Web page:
An unlikely trio: Mormons play key role in promoting gay-rights bill

Hundreds of people gather outside the US Supreme Court building in Washington, D.C. on June 26, 2013 in anticipation of the ruling on California's Proposition 8. (Mladen Antonov/AFP/Getty Images Hundreds of people gather outside the US Supreme Court building in Washington, D.C. on June 26, 2013 in anticipation of the ruling on California's Proposition 8. (Mladen Antonov/AFP/Getty Images

Until recently, the Church of Jesus Chris of Latter-day Saints has been associated with the opposition to gay rights. The Mormon Church campaigned to pass Proposition 8, California's same-sex marriage ban, and two years ago a church elder called same-sex attraction “impure and unnatural.” But Monday's Senate vote -- in which three Mormons played a key role in helping clear the way for passage of a bill banning workplace discrimination on the basis of sexual orientation or gender identity -- shows how much has changed in the past five years.

Senate Majority Leader Harry Reid (D-Nev.) pressed for the first floor vote in more than 17 years on the Employment Non-Discrimination Act; Sen. Orrin Hatch (R-Utah) provided political momentum for the measure by voting for it in committee in July; and Sen. Dean Heller (R-Nev.) put the effort over the top by announcing he would be the 60th vote to break a filibuster that conservatives were waging against the bill.

Other Mormon senators split on the issue: Tom Udall (D-N.M.) voted to proceed with the bill, while GOP Sens. Mike Crapo (Idaho), Jeff Flake (Ariz.) and Mike Lee (Utah) voted against it.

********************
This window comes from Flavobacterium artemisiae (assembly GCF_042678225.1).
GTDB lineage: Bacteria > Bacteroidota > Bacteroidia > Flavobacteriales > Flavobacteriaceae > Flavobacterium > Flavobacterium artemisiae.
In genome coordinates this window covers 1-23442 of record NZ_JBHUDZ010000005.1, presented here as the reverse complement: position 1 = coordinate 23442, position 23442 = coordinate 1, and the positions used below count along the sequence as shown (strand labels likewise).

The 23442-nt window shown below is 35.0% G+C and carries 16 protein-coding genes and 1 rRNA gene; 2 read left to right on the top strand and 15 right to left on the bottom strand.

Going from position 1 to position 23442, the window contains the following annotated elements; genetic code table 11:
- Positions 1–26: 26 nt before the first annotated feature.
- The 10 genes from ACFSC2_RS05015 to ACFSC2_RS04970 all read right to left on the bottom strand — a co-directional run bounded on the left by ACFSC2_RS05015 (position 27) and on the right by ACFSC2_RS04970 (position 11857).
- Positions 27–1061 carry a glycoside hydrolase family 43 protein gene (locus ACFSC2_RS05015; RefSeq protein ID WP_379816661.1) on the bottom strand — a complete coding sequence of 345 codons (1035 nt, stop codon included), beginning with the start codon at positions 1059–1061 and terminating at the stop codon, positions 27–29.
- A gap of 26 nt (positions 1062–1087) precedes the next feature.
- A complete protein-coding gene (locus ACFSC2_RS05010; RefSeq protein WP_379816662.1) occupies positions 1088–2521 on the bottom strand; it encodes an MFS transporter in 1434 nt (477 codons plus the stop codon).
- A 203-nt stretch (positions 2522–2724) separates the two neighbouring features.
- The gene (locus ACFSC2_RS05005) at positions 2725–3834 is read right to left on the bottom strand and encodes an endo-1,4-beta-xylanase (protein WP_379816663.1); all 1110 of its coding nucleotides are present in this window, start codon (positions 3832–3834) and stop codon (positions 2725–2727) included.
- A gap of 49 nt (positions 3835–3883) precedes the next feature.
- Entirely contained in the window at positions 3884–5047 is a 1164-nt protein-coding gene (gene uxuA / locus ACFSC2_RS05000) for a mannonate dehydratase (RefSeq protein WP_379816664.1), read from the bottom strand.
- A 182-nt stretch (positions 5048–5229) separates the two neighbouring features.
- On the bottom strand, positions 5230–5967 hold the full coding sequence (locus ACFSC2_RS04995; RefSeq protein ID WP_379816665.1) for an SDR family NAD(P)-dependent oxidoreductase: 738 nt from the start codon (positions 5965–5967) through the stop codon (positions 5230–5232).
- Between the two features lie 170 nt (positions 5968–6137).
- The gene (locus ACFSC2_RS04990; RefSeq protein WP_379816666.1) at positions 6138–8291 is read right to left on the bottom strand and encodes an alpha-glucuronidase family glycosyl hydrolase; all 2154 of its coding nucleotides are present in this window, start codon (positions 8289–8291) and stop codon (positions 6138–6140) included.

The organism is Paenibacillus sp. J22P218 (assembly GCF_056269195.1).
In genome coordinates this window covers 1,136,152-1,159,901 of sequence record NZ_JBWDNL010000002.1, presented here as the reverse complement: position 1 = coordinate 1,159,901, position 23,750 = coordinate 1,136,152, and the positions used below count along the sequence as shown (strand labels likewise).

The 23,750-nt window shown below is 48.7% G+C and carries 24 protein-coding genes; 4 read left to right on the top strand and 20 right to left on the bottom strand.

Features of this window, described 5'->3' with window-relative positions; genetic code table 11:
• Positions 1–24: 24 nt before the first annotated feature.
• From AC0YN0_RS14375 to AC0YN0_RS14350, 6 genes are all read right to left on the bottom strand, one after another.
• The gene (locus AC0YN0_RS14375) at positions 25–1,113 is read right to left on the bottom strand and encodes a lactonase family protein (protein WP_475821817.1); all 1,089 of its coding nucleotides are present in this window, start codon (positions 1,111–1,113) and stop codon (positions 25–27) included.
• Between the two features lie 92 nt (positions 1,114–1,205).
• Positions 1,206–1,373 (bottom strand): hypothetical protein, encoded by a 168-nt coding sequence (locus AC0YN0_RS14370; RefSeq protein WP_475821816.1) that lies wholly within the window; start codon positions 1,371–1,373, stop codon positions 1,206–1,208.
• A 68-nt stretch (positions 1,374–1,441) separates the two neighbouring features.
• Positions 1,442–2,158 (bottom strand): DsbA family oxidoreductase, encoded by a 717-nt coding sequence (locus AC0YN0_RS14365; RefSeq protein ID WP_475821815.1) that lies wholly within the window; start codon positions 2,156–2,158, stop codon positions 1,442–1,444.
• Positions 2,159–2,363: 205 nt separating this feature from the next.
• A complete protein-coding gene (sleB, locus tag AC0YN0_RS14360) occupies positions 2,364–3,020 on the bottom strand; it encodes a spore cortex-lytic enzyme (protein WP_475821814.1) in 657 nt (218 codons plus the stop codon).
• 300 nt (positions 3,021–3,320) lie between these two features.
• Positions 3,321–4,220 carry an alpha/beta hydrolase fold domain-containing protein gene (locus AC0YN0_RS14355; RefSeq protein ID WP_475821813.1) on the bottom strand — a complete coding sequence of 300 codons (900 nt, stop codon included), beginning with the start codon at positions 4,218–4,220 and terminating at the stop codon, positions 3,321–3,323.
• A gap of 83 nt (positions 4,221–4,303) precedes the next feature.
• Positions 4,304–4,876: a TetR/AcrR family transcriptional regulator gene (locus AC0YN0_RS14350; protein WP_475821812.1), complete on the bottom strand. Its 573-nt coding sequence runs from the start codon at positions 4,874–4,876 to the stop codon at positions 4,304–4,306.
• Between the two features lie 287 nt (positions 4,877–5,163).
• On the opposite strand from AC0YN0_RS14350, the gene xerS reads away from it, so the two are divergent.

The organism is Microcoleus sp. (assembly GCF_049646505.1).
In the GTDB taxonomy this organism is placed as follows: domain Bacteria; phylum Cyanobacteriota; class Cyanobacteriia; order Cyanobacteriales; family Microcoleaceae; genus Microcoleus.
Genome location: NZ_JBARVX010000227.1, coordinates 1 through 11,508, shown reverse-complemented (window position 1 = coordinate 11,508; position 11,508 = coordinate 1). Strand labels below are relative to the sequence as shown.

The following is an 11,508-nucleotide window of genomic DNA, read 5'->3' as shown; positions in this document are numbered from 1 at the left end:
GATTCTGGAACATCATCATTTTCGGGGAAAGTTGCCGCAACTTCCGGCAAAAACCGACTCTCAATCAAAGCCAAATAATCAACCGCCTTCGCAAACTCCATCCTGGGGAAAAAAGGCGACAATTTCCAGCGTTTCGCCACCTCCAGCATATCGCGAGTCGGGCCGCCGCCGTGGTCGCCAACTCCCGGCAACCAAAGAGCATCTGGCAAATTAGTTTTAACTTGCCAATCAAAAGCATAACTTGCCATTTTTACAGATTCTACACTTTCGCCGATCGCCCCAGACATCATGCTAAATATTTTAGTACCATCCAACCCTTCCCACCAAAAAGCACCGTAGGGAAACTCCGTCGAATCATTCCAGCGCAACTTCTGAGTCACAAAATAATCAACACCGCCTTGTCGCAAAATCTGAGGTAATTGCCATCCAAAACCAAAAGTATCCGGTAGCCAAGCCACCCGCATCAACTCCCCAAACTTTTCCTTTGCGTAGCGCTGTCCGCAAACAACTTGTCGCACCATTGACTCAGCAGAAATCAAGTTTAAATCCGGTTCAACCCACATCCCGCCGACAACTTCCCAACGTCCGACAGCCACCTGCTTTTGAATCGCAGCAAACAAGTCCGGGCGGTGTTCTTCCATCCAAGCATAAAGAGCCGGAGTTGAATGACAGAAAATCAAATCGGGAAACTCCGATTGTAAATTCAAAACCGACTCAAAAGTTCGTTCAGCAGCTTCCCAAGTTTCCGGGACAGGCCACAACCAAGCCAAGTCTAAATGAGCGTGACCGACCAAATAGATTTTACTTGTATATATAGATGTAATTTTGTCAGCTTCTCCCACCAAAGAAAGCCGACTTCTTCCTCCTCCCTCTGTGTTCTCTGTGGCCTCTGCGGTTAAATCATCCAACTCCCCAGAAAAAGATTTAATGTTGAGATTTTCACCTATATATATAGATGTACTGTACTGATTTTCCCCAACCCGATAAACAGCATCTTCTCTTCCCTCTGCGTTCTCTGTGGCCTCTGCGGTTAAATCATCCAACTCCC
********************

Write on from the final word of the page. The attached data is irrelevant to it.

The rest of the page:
"Several key Mormon senators showed tremendous leadership on ENDA, providing decisive votes for basic fairness," said the Human Rights Campaign's Fred Sainz. "If you want evidence of the quickly changing sands on equality issues, this is a good example of it. The research on nondiscrimination protections couldn’t be clearer: rank-and-file worshipers support these protections because of their faith, not in spite of it. "

"The Church hasn’t taken a position on this legislation" its spokesman Eric Hawkins wrote in an e-mail.

The Mormon Church has changed its approach to gay-rights issues in recent years, though its stance depends on the issue. It continues to object to the active practice of homosexual activity, saying in an official Web site on gay issues: "The experience of same-sex attraction is a complex reality for many people. The attraction itself is not a sin, but acting on it is."

In February, the Church filed briefs on both gay-marriage cases pending before the Supreme Court, saying its support for Proposition 8 was not based on bigotry: “On the contrary, our members supported Proposition 8 based on sincere beliefs in the value of traditional marriage for children, families, society, and our republican form of government. Only a demeaning view of religion and religious believers could dismiss our advocacy of Proposition 8 as ignorance, prejudice, or animus.”

But the Church backed a Salt Lake City ordinance banning employment discrimination based on sexual orientation and gender identity -- 15 municipalities in Utah now have such protections for gay and transgender residents -- and is engaged in discussions with a Utah lawmaker this year on whether to support a statewide ban on workplace and housing discrimination against gays. Ultimately, the Mormon Church did not endorse the legislative proposal.

Juliet Eilperin is The Washington Post's White House bureau chief, covering domestic and foreign policy as well as the culture of 1600 Pennsylvania Avenue. She is the author of two books—one on sharks, and another on Congress, not to be confused with each other—and has worked for the Post since 1998.



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